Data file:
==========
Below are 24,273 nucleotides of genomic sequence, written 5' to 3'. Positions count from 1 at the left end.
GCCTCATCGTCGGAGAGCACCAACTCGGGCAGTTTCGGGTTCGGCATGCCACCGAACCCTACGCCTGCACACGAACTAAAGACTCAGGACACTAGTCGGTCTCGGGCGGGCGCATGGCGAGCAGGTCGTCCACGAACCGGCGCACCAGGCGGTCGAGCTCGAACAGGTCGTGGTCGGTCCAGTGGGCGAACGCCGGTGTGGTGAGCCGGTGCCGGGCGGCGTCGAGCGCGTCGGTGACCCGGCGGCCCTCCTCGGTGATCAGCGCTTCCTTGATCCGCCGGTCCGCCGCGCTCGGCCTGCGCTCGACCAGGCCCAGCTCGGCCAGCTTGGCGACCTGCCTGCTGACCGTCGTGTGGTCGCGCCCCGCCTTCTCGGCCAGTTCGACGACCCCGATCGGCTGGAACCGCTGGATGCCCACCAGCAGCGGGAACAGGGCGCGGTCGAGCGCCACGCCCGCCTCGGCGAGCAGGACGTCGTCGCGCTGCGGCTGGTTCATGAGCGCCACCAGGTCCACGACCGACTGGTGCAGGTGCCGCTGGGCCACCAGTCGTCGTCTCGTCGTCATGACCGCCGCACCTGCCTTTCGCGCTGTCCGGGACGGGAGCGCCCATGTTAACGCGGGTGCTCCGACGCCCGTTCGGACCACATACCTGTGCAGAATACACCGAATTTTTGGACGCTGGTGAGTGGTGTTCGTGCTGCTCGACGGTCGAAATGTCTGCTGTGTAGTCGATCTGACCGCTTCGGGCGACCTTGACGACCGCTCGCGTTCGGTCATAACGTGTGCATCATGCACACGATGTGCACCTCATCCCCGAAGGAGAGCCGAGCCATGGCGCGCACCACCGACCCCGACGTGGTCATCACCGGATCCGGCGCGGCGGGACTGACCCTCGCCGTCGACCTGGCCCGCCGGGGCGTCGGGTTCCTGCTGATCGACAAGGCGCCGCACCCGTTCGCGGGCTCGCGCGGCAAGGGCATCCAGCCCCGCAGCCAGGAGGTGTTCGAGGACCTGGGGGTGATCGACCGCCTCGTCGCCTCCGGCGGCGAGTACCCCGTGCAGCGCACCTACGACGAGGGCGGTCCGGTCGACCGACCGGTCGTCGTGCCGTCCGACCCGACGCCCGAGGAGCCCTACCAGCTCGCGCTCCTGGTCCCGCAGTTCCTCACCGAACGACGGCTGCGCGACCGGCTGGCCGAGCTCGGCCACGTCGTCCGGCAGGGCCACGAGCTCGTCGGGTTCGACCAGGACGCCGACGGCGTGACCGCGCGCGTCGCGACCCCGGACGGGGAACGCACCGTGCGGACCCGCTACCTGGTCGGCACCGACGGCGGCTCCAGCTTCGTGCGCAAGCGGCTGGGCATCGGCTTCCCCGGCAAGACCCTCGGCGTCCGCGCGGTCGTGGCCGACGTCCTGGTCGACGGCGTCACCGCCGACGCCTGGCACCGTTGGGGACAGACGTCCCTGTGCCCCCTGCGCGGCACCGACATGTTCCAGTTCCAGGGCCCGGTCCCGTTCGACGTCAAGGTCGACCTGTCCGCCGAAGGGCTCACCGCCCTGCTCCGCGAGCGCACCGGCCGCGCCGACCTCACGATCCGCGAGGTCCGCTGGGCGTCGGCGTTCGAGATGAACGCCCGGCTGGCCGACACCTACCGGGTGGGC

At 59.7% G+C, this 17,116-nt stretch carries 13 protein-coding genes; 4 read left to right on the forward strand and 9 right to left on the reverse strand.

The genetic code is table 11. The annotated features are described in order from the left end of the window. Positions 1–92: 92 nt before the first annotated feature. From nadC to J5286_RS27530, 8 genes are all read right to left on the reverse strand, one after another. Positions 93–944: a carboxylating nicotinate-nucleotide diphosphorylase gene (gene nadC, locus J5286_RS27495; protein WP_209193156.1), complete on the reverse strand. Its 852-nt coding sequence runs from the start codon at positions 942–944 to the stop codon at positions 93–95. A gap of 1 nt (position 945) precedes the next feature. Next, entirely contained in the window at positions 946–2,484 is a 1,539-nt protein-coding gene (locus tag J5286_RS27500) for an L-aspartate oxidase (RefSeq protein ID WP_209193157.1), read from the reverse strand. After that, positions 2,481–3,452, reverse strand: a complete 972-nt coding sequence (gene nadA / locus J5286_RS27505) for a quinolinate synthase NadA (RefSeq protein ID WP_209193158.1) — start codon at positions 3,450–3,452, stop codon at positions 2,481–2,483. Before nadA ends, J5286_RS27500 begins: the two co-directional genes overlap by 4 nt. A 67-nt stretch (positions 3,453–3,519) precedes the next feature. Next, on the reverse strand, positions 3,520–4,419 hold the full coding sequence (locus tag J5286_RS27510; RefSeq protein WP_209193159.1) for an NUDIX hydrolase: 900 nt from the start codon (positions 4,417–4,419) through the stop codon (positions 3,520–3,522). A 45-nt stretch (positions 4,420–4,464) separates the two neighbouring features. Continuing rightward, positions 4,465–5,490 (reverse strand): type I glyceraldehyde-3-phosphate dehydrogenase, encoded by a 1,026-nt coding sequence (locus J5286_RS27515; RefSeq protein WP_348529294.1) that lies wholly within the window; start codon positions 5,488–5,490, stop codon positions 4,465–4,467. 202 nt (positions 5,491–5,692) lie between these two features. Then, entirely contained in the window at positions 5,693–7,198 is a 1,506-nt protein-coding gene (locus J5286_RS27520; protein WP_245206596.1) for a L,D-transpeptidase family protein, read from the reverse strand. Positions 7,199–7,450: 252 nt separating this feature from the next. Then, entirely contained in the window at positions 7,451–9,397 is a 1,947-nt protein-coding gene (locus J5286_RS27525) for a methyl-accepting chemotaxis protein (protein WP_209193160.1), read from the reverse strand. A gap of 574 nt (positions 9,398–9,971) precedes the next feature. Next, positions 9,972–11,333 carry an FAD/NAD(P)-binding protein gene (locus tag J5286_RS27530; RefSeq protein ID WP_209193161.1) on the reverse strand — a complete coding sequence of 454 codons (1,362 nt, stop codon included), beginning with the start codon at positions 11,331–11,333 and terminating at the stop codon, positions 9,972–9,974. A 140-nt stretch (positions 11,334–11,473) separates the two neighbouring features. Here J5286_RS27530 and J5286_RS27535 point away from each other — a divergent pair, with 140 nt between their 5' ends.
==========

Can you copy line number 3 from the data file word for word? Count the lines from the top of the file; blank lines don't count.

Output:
At 59.7% G+C, this 17,116-nt stretch carries 13 protein-coding genes; 4 read left to right on the forward strand and 9 right to left on the reverse strand.